The past week has been quite intriguing, as I found myself using my newly developing “graphic design-thinking” in circumstances I wouldn’t have in the past. As I have learned, the role of a designer lies in multiple dimensions of communication, with problem diagnosis as the primary step in the process.

Logo Design

This first example is a relatively simple process in terms of problem diagnosis; a logo for my cv and portfolio. I have been contemplating designing a logo for myself for a while but was unable to develop an interesting concept. After I started this class I began to consider whether a logo is the appropriate manifestation of design. I began thinking about its uses, and that ultimately, my anonymous artistic online presence required a “mark”: a logo. After careful consideration, I began developing an idea that had been sitting in my head for a while.

I had taken “Types of Art” last year and became fascinated by the Arabic script and calligraphy, and initially began to design my logo based on the script (above). My initials are “NSS” which I wanted to write in both Arabic and English and managed to develop an angiogram. As I spent more time with the logo, however, I felt it was unfair for me to take ownership of the language when I couldn’t speak it, only read. So I shelved the linguistic concept but moved forward with the aesthetic. I very much enjoyed the circular look and find it useful when most profile pictures are placed in circular frames.

I couldn’t help but at least sketch a little more with the Arabic, but I moved forward with the English letters. Below is my process on illustrator.

For me, this process was less about obtaining a logo, but experimenting with lettering, and thinking about the logo and its associated forms of brand identity. Do I need more than a logo? Do I need something else? Is a logo enough when compiling a portfolio and cv, or would I need to establish a strong aesthetic for my website. I guess, ultimately, the logo is the first step, but not always.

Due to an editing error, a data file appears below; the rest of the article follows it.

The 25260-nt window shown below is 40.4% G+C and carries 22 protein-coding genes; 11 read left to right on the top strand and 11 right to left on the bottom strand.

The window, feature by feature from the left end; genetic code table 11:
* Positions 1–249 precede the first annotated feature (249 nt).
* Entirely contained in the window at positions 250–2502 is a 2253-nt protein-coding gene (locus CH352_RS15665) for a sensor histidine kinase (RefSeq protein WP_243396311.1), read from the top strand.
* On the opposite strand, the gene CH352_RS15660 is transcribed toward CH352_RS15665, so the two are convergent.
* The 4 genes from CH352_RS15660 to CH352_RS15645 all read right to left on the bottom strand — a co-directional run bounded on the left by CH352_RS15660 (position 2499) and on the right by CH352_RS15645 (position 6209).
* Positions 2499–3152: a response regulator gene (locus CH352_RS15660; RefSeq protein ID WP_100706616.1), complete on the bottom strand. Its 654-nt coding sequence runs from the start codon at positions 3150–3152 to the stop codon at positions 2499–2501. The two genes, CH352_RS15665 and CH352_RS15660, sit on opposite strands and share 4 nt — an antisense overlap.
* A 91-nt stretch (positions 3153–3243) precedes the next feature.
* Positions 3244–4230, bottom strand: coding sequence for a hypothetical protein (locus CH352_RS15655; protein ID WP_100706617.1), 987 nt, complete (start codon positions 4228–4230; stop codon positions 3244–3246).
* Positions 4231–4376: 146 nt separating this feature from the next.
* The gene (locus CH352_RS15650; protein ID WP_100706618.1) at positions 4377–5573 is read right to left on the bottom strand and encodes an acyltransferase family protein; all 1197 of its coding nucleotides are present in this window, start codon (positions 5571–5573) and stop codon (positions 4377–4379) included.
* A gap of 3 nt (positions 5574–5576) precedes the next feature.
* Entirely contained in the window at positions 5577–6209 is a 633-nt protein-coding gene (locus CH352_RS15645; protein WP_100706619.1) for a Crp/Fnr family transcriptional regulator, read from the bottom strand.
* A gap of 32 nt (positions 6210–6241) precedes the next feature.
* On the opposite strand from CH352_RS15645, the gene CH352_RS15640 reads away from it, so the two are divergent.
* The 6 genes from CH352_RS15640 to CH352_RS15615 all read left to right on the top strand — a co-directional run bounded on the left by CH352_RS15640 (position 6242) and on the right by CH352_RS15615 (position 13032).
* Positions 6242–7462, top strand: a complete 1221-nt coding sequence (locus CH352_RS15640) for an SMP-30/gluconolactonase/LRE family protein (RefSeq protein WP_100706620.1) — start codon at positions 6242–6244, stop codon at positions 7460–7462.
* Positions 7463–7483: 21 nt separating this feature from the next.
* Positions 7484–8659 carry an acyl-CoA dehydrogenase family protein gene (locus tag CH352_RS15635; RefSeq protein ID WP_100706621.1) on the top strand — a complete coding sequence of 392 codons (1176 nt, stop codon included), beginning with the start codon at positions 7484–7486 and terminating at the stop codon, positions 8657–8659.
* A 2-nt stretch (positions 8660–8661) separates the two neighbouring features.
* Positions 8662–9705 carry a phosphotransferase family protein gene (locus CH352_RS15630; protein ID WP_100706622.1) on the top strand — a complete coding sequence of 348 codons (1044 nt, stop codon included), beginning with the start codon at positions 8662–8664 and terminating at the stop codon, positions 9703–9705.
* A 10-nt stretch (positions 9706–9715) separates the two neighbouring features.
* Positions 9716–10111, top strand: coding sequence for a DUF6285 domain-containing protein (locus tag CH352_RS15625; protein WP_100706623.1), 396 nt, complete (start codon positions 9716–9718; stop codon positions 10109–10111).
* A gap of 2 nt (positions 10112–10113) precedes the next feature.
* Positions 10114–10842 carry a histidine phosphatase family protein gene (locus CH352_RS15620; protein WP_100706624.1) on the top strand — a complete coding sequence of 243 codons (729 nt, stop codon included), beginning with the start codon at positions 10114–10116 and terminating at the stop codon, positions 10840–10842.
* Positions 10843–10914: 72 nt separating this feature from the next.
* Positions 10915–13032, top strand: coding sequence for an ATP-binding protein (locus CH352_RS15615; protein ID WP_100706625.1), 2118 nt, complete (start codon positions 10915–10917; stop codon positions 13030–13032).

Client Convincing

This next example is one regarding a client I am working for, who wanted a redesign of an 8 page set of agreements for volunteering. They wanted a few icons and an infographic for the redesign, and a few weeks ago I agreed. However, recently, I suggested that this issue isn’t the images, rather the immense jargon and the length of the document. It is not accessible. Instead, I spent some time reconceptualizing the major points of the guidelines provided to the volunteers in the program and created a one-page document. This client, however, still wanted an infographic, so I suggested conceptualizing the difference in the two types of information we provide volunteers. One set that are the requirements for joining the program, which can be complemented by a quiz. Another set as a suggested set of qualities for being a good volunteer, which can be encapsulated in a campus-wide poster series. I am in an ongoing conversation regarding the brief, but I found that as the designer, my role was not to simply receive the brief, but to modify it where necessary. In this process, I also found that communicating my ideas respectfully was central to coming to a compromise.

March 12, 2018